Yes, these fruits are considered to be high-carb foods because of their fructose, or the sugar in fruit. However, their nutrition benefits outnumber the carbs you’re getting, especially if you eat the whole fruit, including the skin of apples and pears.
“Whole foods are rich in fiber, often water, and nutrients to slow digestion, help us to feel full longer and decrease sugar cravings,” says Amy Shapiro, RD, founder of Real Nutrition NYC.
Medium-sized apples and pears eaten with the skin deliver 4.8 and 5.5 grams of fiber, respectively.
If you like a chewy, nutty cereal, go for steel cut oats, a high fiber whole grain. A meta-analysis of studies in Nutrients showed that type 2 diabetics reduced their fasting blood glucose and HbA1C levels—a measure of blood sugar levels over three months—after eating oatmeal, despite the foods’ high concentration of carbohydrate. Other studies show that a soluble fiber called beta glucan in oatmeal improves satiety, which can lead to weight loss.
“Whole foods crowd out less healthy foods,” says Shapiro. “We tend to eat less and smaller portions of whole foods like oats than we do processed foods that are created to make us crave more.”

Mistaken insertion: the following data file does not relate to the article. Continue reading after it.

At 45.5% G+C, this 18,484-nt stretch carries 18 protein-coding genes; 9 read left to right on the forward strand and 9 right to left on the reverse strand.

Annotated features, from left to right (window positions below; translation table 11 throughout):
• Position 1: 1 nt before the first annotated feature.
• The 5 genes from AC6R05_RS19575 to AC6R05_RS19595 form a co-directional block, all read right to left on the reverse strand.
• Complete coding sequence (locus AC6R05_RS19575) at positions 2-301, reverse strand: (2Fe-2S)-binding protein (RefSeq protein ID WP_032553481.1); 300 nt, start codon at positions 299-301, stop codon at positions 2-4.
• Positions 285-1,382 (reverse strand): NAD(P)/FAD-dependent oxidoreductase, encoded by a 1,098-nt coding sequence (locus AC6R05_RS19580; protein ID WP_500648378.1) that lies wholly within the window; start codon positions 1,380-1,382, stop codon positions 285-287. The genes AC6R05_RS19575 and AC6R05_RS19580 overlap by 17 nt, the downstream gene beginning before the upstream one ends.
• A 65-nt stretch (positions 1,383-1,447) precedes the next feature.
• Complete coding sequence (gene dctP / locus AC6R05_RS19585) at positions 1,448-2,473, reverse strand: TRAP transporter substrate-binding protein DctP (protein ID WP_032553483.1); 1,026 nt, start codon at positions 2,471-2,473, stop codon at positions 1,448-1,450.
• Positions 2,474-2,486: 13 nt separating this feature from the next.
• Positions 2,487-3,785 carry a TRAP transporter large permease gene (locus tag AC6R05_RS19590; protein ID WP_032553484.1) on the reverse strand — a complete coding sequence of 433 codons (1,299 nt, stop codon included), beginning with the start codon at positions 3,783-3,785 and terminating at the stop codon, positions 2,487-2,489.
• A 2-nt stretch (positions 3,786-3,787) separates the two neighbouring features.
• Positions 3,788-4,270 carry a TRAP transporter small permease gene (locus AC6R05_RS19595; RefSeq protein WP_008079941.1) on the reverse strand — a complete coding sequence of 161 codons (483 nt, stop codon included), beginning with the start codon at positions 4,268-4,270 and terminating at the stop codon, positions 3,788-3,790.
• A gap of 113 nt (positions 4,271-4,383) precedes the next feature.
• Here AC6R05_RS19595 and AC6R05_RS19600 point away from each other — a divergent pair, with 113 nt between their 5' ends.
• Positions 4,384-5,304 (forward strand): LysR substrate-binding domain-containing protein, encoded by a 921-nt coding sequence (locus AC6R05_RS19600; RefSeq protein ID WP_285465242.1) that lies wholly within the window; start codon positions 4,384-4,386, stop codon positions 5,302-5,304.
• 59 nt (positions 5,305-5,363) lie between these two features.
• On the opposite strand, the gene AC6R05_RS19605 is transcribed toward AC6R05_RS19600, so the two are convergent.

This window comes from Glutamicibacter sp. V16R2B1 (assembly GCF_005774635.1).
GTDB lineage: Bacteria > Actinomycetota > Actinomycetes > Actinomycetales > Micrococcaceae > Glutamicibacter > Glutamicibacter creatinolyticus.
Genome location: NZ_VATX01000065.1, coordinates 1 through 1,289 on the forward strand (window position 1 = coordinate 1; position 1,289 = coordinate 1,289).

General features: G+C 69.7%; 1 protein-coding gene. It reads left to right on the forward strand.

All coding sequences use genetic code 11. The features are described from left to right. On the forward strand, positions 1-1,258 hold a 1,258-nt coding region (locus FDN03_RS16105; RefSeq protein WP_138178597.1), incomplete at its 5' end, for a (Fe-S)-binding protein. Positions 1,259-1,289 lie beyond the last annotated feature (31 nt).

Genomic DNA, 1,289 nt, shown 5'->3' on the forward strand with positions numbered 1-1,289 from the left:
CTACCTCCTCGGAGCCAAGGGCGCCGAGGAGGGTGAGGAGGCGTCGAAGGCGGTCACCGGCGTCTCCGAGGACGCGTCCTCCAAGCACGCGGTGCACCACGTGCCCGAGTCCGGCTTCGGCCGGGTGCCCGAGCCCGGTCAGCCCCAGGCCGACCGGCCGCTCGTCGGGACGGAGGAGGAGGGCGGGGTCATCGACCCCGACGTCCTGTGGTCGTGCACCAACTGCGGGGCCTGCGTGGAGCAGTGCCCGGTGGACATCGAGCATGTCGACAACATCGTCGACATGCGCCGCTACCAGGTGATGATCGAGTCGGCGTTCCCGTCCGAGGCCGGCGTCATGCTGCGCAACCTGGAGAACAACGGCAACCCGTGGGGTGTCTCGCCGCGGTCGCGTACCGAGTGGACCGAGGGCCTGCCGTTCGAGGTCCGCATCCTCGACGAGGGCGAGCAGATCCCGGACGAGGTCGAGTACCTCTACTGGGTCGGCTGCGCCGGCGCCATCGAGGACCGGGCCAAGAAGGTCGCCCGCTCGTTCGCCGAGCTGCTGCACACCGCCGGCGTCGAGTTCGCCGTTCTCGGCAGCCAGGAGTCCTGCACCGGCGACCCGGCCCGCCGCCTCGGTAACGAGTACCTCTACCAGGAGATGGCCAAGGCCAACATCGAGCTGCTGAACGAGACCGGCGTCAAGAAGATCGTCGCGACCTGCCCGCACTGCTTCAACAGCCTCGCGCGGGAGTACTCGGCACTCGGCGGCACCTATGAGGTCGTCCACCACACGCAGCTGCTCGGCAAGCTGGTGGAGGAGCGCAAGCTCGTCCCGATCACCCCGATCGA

Yes, a serving of beets, which is about a cup, contains 13 grams of sugars, but it won’t impact your blood sugar or your weight like the equivalent in rice pudding or cookies. That’s because it packs 2.8 grams of dietary fiber, which slows the absorption of the sugars into your bloodstream.
“Even notoriously “starchy” vegetables like beets contain great health benefits,” says registered dietitian Lauren Chaffin, MS, RD, and owner of Nourished Nutrition. “Beets contain tons of micronutrients; most notably 20% of our daily folate needs in one serving.”
Don’t discount this starchy vegetable even though it’s probably the food (think French fries) that immediately comes to mind when you think “carbohydrate.” There’s a cool technique for negating the carbohydrate impact on your blood sugar, so you can eat it without worrying about being hungry in an hour: Chill before you eat. Cooling white potatoes after cooking turns them into a “resistant starch,” meaning it resists digestion and does not spike blood sugar. Because their starch is not digested in the small intestine, your gut bacteria process it. That will balance your blood sugar level and support healthy gut flora, both of which promote weight loss.
For variety, put the white potato’s yellowish orange cousin the sweet potato on your menu. Sweet potatoes are full of the antioxidant beta carotene, which our body converts to vitamin A.